The Euclid Residence renovation was designed to modernise the early 20th-century property while keeping elements that allude to its history, and also provide ample space for entertaining guests.
"The client's brief was to create a bright and fresh contemporary environment," Maxime Bocken, studio director at Ancerl Studio, told Dezeen. "It had to be modern yet warm and inviting featuring storytelling design detail."
"To do so, we looked at the original early 20th-century floor plate and really asked ourselves what was worth preserving and what needed to be evolved."
The firm restored the brickwork facade of the house to keep it in line with the aesthetic of its surroundings on Euclid Street, located in the Canadian city's Little Italy neighbourhood.
"Euclid is such a quaint and lovely residential street in Toronto that we absolutely wanted to preserve its romantic streetscape," Bocken said.
The main intervention was to open up the floor plan by stripping out a number of partition walls inside the four-storey property.
Existing brickwork walls that were preserved were painted white, giving a modern and fresh touch to the past.
"Brick is such a wonderfully emotive texture; we loved to bring it back to life on the facade but also expose it on the ground floor," Bocken said. "Only this time, we painted it white to keep the inside environment visually quiet and calm."
Other rendered walls are painted white, and the floors are covered by wide white oak planks to create a neutral backdrop.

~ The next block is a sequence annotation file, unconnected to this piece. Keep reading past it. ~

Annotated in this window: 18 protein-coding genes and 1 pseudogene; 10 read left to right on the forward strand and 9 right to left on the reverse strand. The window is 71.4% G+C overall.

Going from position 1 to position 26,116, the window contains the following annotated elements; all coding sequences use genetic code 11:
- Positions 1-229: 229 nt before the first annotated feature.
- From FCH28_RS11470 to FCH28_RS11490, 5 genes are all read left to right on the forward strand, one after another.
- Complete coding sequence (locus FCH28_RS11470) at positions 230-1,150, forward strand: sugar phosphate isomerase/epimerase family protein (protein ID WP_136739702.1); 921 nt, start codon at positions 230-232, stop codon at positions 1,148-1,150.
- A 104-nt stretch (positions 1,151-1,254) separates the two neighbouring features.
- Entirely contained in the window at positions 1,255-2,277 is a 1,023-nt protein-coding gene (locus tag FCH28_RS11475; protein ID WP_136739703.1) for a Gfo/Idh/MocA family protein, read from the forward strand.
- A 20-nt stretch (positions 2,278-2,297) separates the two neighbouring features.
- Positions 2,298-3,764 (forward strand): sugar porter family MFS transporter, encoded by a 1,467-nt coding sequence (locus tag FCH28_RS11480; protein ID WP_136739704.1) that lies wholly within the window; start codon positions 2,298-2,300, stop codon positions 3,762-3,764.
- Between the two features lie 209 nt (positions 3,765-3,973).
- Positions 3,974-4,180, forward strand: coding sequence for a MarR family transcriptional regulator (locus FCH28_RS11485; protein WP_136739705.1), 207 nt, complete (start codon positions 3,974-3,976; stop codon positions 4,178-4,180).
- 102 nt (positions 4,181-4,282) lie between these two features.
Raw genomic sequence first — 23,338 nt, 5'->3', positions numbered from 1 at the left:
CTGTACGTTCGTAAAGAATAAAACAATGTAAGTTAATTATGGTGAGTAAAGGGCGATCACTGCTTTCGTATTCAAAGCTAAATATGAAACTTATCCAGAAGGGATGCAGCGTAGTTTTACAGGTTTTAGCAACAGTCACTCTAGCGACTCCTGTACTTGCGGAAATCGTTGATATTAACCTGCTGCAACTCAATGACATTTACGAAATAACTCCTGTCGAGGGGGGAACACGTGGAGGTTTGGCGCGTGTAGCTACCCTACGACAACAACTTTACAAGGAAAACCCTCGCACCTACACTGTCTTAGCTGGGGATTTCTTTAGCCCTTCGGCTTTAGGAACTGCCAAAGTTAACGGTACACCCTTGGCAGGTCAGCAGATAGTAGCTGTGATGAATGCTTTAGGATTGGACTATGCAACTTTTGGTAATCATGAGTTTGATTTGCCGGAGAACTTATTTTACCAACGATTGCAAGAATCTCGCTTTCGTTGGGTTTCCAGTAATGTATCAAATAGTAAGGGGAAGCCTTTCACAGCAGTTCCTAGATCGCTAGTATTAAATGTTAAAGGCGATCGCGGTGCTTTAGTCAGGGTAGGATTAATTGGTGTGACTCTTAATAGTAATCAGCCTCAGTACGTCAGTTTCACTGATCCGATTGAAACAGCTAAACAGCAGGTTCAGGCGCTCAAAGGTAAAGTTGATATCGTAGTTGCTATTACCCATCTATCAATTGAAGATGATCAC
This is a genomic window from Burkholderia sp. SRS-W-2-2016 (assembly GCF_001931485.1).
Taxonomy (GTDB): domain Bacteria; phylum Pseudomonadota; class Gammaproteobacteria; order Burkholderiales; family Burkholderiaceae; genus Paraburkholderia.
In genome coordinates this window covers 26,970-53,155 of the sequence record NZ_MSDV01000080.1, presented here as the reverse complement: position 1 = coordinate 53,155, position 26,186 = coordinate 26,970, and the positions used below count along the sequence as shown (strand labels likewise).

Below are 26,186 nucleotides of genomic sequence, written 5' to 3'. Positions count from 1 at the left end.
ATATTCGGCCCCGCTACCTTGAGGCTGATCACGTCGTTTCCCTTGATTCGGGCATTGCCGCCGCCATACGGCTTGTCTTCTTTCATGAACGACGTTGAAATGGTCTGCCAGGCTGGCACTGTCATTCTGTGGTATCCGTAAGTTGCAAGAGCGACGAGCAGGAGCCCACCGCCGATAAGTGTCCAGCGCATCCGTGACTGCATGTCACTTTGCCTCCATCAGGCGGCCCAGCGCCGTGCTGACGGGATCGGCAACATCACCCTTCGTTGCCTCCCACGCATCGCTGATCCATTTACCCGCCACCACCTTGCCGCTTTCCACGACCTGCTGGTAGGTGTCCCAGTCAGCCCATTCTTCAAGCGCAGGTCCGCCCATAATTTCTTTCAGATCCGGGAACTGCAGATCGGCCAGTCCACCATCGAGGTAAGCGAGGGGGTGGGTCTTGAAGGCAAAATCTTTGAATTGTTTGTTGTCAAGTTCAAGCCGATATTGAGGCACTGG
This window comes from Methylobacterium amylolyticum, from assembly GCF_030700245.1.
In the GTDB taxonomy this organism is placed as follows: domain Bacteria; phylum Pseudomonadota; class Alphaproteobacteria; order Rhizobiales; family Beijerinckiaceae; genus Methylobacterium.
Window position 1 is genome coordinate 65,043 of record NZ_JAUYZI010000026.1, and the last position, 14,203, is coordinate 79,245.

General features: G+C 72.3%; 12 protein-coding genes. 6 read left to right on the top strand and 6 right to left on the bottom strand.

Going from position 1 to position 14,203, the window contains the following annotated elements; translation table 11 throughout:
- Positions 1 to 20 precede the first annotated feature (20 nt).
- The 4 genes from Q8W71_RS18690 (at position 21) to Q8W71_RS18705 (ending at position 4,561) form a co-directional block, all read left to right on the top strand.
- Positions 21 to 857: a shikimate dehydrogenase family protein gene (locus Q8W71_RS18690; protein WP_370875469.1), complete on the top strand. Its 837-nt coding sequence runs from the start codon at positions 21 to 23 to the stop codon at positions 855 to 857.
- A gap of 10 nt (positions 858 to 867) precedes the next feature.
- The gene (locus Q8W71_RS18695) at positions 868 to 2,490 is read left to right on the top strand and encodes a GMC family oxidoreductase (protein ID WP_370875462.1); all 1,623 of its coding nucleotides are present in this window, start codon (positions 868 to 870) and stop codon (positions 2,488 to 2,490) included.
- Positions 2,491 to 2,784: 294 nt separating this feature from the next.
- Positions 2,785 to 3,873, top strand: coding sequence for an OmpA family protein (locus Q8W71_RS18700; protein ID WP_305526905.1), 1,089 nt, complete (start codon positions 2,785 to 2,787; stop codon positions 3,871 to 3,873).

This is then accented by weathered wooden beams that were also preserved during the renovation and black steel elements – including industrial-style window frames and ornamental fireplaces.
The kitchen and dining room are located in a double-height space in the middle of the ground floor.
This main level is completely open-plan and has a living room at the front and a family room at the rear, which has glass doors that open onto a deck and back garden.
Ancerl Studio chose hues of "off-whites and beiges" for most of the accents and furnishings. Details include the white stone kitchen countertop and the tones of the sofas and seats in the lounge spaces.
The first floor of the property is arranged to wrap in a U-shape to wrap around the kitchen and dining floor below.
It is dedicated to the master bedroom suite, including a bathroom with concrete vanities, a white bathtub, a walk-in rain shower and a balcony.
Four more bedrooms, three bathrooms and a recreation room are located on the third floor and lowest level.
Other house renovations in Toronto include a Victorian property that was gutted by Studio AC and a property that Post Architecture renovated and extended to include a tall lounge and playful windows.
Photography is by Maxime Bocken.